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Trailer Watch: Essential films by Black female filmmakers at VMDIFF

We have trailers for films you can check out at this year’s Virgin Media Dublin International Film Festival.

EVERY THURSDAY EVENING, we bring you three trailers for films that are out this weekend.

The films might be on streaming services, or on television. This week we have a special edition of Trailer Watch, with a focus on the work of Black female filmmakers.

All of the films can be watched at the Virgin Media Dublin International Film Festival, which runs from 3 – 14 March online. You can buy your tickets at – and check out the rest of the great programme while you’re there. 

Daughters of the Dust

BFI / YouTube

Director Julie Dash’s 1991 film is considered a seminal moment in American independent filmmaking – and was a touchstone for Beyoncé’s movie Lemonade. The film was restored back in 2017. Dash’s film is a story about three generations of women from the Gullah sea islands of South Carolina who decide to migrate North. The film explores slavery, womanhood, and culture.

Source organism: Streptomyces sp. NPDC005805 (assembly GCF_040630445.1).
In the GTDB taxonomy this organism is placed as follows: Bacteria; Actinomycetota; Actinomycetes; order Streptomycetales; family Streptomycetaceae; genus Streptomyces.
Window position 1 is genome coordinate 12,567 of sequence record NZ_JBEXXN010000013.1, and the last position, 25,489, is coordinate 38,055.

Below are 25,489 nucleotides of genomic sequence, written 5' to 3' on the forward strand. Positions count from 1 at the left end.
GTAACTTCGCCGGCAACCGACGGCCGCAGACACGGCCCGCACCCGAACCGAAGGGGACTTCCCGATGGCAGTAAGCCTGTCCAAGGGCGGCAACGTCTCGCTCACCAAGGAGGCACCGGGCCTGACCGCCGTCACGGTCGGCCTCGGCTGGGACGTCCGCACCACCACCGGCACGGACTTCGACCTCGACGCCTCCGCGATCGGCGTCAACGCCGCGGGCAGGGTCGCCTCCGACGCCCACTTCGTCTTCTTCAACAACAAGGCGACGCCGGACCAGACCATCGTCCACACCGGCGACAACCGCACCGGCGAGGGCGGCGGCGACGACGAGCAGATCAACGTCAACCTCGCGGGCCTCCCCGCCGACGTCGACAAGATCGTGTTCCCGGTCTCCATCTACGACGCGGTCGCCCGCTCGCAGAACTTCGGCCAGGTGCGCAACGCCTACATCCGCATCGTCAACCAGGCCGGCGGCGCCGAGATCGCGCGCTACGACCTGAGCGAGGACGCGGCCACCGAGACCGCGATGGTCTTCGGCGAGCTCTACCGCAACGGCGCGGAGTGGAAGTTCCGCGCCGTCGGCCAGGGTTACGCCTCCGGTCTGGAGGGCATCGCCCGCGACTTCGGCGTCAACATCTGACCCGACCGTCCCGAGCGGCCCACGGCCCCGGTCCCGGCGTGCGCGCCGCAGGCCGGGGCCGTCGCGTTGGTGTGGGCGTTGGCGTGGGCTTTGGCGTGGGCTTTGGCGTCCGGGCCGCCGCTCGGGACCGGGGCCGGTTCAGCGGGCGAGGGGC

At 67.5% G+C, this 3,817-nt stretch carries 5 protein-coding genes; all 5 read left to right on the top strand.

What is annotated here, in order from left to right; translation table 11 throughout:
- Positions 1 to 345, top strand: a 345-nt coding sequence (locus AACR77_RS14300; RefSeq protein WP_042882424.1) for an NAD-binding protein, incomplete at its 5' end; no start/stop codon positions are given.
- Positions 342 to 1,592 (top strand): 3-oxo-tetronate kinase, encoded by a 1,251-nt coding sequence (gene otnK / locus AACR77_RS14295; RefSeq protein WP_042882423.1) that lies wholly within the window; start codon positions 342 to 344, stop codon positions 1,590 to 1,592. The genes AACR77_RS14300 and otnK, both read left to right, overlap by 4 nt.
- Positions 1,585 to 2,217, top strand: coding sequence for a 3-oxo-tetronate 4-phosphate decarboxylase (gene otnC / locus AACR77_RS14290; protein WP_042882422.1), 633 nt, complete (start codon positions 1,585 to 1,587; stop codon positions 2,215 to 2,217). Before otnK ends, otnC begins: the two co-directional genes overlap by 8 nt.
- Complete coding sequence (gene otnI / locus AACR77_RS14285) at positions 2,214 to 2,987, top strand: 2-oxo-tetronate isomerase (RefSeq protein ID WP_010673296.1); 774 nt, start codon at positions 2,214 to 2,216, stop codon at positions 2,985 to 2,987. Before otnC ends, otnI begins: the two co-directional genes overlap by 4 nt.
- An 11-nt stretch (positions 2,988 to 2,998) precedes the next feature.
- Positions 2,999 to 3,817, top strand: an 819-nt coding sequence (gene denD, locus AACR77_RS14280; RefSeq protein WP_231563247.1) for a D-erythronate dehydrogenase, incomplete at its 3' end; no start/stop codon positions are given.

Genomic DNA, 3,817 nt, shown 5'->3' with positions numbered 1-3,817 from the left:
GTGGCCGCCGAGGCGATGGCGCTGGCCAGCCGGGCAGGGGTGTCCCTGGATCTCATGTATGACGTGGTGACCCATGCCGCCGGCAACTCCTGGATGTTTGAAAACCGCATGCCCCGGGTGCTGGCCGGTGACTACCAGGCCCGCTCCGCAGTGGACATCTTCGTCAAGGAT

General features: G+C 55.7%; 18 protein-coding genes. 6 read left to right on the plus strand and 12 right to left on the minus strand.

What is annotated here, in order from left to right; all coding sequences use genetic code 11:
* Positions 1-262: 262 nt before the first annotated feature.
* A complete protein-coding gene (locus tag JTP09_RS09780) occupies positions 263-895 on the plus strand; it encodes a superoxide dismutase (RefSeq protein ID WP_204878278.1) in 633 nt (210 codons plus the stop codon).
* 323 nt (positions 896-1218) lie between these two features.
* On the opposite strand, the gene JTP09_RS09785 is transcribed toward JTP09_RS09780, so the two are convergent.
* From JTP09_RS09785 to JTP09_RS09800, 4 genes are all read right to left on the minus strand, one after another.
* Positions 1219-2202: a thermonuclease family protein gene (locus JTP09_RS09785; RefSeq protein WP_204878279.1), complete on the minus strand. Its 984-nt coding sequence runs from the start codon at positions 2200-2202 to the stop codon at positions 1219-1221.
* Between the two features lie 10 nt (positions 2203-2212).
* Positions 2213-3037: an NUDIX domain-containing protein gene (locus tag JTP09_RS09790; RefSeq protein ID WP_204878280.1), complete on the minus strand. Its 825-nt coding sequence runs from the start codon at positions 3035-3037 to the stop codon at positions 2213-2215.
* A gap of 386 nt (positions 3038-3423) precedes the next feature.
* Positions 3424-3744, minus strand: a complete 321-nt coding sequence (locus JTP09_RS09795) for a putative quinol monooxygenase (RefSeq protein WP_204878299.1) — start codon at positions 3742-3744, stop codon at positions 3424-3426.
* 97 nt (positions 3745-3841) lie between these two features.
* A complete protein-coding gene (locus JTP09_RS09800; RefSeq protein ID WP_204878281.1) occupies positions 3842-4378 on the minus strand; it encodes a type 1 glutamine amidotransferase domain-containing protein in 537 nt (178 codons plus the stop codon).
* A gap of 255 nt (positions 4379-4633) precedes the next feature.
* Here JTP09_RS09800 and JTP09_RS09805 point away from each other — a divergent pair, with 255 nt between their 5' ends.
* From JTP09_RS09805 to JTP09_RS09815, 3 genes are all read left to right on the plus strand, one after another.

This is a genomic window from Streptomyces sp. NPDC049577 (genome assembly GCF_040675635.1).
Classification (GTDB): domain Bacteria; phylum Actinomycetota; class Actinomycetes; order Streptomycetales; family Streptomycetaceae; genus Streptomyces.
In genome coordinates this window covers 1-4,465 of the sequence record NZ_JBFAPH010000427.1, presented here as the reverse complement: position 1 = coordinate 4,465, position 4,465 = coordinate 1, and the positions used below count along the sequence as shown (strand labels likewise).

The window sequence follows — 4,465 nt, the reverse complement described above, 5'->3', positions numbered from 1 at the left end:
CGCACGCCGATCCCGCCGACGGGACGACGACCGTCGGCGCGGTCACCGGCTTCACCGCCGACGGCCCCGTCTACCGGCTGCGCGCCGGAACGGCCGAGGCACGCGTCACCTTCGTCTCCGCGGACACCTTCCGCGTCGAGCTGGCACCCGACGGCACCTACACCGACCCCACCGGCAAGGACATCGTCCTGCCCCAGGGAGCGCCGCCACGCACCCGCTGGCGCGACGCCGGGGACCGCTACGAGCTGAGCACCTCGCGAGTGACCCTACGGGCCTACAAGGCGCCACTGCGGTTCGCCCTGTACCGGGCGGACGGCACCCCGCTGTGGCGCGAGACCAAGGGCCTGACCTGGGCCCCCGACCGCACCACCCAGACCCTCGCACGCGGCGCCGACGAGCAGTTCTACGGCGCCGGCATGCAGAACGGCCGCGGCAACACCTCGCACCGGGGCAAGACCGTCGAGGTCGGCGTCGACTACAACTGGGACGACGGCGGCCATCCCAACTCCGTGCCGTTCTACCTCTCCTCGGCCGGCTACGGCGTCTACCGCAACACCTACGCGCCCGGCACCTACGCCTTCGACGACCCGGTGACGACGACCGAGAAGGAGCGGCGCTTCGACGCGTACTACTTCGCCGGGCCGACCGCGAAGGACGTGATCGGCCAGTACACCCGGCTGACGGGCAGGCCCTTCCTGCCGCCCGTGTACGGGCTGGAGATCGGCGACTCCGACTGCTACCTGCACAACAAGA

Mamans / YouTube

This 2015 short film, directed by Maïmouna Doucouré, is about a little girl called Aida who lives in France. Her father returns from a trip to Senegal with a second wife, to the frustration of Aida and her mother.

Belle / YouTube

Amma Assante directs this 2013 film that’s based on the real-life story of Dido Elizabeth Belle. She was born to a British admiral and a Black woman, Maria Belle, who was an African slave. Young Dido Belle grew up with her aristocratic family in 18th century England and this film looks at the racism she experienced and how her life progressed.

Welcome II The Terrordome

4:3 / YouTube

This cult British film, directed by Ngozi Onwurah, was the first film directed by a Black British woman to receive a theatrical release in the UK, back in 1995. What’s remarkable is that it wasn’t until 2004 that another Black British woman (Amma Asante) directed a full-length feature. This film tells the story of a family struggling to survive in the Terrordome, a ghetto in modern-day UK. But it also takes inspiration from the Igbo Landing, where a group of captive Igbo people took their own lives rather than submit to slavery in the US.

Which one would you watch first?

Poll Results:

Belle (106)
Daughters of the Dust  (71)
Welcome II The Terrordome  (51)
Mamans (23)

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